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A teacher on the West Coast wrote to us inquiring about laws/regulations that prohibit the use of disinfectants particularly harmful to use in sensitive areas like classrooms and playgrounds:

Q: Hello! I hope you can help me and or possibly direct me in regards to a product that my employer is requiring us to use multiple times a day in the classroom and on playground equipment (when students are not around).

It contains Quaternary Ammonium ("Quats").

I want to convince the head of school and administration to consider a product on the N list that is green or environmentally friendly as this is harsh for the students and staff. Those required use this Quaternary Ammonium chemical have received chemical burns when it inadvertently touches the skin, which leads me to believe that it is not diluted properly.

All my research says that EPA and CDC "recommend" environmentally friendly disinfectants for schools and daycare centers but I need to know is there any law or act that forbids quaternary compound use in school classrooms and playgrounds.

Thank you so very much for your expertise.

A: Although there is no specific law signifying the illegality of "Quats" in schools, this guidance document from the California Department of Education offers some advice:
"When choosing disinfecting products, use those approved for use against COVID-19 on the Environmental Protection Agency (EPA) List N: Disinfectants for Use Against SARS-CoV-2 and follow product instructions...
  1. To reduce the risk of asthma-related to disinfecting, programs should aim to select disinfectant products on the EPA List N with asthma-safer ingredients (hydrogen peroxide, citric acid, or lactic acid)
  2. Avoid products that mix these ingredients with peroxyacetic acid, sodium hypochlorite (bleach), or quaternary ammonium compounds, which can cause asthma
  3. Use disinfectants labeled to be effective against emerging viral pathogens, following label directions for appropriate dilution rates and contact times."

A: Based on Beyond Pesticides' "avoid" guidance for Safer Disinfectants and Sanitizers:

Holm, S.M., Leonard, V., Durrani, T. and Miller, M.D., 2019. Do we know how best to disinfect child care sites in the United States? A review of available disinfectant efficacy data and health risks of the major disinfectant classes. American journal of infection control, 47(1), pp.82-91.


Some quaternary ammonium compounds (QACs or quats) are mutagenic and have been shown to damage animal DNA and DNA in human lymphocytes at much lower levels than are present in cleaning chemicals (as low as 0.3 mg/L),82 although carcinogenicity has not yet been shown. Mice whose cages were cleaned with QACs had very low fertility rates.83 Also, genes have been discovered that mediate resistance to QACs. There has been an association of some of these genes with beta lactamase genes, raising concern for a relationship between disinfectant resistance and antibiotic resistance.84 One quat, benzalkonium chloride, has also been associated with dermatitis (34% of people reacted to exposure to 7.5% benzalkonium).85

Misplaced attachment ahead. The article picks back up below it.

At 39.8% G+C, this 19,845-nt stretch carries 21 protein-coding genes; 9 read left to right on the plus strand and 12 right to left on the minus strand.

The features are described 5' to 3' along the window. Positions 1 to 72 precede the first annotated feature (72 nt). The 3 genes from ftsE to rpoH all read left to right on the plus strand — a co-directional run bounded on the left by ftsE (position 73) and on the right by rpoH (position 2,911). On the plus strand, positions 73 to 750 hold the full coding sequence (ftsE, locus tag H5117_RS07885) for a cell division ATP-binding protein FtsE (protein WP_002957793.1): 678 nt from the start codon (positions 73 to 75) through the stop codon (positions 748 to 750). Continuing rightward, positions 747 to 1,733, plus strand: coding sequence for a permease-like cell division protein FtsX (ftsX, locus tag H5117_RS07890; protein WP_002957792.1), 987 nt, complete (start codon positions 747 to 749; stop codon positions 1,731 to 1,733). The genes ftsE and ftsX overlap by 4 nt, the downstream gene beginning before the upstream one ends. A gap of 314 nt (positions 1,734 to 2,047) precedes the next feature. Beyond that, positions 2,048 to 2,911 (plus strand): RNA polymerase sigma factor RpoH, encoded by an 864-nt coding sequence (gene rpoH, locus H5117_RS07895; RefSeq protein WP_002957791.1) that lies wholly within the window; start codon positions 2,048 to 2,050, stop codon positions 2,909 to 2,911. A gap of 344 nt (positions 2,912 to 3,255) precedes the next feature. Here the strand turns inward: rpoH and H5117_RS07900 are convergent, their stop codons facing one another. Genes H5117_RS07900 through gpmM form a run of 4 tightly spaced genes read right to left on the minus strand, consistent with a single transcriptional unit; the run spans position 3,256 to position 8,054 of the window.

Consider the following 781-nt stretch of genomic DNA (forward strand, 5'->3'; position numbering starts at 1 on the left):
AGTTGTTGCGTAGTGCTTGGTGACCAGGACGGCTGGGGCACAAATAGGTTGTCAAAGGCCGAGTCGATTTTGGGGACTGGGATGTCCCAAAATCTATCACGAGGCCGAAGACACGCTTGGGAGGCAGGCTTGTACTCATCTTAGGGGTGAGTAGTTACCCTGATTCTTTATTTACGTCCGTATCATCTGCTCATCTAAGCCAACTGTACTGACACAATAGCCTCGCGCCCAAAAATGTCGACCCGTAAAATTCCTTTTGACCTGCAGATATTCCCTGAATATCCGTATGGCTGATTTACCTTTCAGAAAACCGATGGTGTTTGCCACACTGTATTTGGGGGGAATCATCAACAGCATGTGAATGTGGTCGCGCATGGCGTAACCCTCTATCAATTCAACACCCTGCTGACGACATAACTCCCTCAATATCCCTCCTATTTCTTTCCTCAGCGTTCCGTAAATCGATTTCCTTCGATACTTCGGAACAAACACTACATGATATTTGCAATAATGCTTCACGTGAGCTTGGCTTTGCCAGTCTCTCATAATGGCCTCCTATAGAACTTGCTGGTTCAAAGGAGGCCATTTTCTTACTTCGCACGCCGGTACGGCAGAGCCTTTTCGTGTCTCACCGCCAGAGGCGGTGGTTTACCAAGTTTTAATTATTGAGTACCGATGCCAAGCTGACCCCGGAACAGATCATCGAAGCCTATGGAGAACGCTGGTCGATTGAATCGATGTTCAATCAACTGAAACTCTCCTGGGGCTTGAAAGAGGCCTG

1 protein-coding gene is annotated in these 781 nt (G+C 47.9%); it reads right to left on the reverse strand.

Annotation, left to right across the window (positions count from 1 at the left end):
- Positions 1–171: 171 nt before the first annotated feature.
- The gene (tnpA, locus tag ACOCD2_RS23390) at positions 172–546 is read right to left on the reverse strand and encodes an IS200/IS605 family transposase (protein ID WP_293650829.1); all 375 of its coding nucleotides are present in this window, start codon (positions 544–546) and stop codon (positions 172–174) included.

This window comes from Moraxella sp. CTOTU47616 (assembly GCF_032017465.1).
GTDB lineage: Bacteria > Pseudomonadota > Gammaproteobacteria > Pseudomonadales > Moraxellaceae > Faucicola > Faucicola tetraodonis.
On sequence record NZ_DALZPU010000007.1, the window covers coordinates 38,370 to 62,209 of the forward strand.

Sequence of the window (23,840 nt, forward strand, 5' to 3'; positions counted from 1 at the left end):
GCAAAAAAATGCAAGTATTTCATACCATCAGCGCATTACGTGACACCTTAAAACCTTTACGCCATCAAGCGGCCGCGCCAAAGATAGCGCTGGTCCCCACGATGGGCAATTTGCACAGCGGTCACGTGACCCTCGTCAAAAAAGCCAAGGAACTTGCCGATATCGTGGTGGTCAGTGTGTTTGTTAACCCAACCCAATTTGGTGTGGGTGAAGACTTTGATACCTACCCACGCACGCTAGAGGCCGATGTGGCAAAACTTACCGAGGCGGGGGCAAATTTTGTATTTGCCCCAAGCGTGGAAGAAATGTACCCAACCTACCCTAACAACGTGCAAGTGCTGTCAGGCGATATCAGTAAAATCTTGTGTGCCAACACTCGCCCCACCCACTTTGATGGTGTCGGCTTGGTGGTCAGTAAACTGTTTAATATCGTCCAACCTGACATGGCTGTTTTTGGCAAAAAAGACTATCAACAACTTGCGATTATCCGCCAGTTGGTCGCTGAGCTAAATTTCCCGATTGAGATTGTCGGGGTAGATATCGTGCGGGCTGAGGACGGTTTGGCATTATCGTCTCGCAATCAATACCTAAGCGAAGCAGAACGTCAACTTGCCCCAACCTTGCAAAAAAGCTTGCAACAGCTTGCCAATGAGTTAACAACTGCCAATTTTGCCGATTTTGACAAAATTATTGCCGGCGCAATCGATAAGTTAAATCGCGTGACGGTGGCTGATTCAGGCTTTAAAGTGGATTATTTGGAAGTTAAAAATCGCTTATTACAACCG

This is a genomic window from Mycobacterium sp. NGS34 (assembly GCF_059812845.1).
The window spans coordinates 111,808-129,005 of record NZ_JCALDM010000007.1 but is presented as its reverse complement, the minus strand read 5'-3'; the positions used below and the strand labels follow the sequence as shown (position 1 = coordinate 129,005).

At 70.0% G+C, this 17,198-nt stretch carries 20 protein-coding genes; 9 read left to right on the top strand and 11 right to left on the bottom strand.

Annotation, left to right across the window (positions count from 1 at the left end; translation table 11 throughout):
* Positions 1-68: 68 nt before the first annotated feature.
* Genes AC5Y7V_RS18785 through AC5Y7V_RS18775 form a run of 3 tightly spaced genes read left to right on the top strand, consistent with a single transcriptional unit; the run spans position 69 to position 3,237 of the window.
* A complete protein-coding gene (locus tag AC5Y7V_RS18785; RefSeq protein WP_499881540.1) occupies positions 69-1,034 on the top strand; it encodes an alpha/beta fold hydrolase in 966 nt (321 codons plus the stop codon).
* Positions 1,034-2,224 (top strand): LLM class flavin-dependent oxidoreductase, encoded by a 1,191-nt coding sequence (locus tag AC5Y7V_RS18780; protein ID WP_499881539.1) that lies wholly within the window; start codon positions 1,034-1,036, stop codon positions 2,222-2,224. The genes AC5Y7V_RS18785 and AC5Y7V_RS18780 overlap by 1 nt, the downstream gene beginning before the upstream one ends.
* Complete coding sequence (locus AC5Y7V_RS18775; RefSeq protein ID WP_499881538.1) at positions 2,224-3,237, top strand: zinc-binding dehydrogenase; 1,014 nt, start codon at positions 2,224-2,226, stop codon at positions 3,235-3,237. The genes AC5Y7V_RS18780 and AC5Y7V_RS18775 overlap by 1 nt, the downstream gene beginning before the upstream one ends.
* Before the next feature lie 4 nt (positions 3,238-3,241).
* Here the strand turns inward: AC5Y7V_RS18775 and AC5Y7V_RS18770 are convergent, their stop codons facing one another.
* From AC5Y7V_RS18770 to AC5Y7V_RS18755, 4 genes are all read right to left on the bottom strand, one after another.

Quats also increase the risk for asthma and allergic sensitization. There is evidence from occupational exposures for increased risk of rhinitis (OR 3.2, CI 1.42-7.22) and asthma with exposure to quats (OR 7.5, CI 1.84-31.05; RR 2.16, CI 1.03-4.53),28, 58,86 and surveillance data in France suggest that the number of work-related asthma cases attributable to quat exposure has increased over 2001-2009,86 thought to be related to increased use of quats, largely in the medical sector.28 A case series of people with asthma symptoms during cleaning tasks found that more reacted to a controlled exposure to quats (10/44) than any other chemical.87 Quats are on the Association of Occupational and Environmental Clinics list of asthmagens88 and may be a more potent asthmagen than bleach, given the apparent higher odds of asthma with quat exposure than with bleach. Thus quats have potential mutagenicity and reproductive toxicity and are known to increase the risk of asthma.



Quaternary ammonium compounds (QACs, quats) belong to organic ionic chemical agents which display unique properties of both surfactants and disinfectants. Their wide distribution in the work environment and also in private households brings about new occupational hazards. This paper reviews reports about the health effects of QACs. QACs could play a role of sensitizers and irritants to the skin and mucous membranes. It is suspected that particular QACs can display an immunologic cross-reactivity between each other and with other chemical compounds containing ammonium ion, such as muscle relaxants widely used in anesthesia. They may promote the development of airway allergy, however, the background mechanisms are still unclear and need to be further investigated. Until now, a few cases of occupational asthma induced by QACs have been described and their involvement in contact dermatitis has been documented. The possibility of anaphylaxis due to QACs cannot be excluded as well.

Chemical and Engineering News: Do We Know Enough About the Safety of Quat Disinfectants?

  • Human Exposure: " Among workers like janitors or nurses who routinely handle concentrated disinfectant solutions, the occupational health risks associated with using quats are well established, including dermal irritation, skin sensitization, and occupational asthma."

For more information, please check out Beyond Pesticides' factsheet on Quaternary Ammonium Compounds.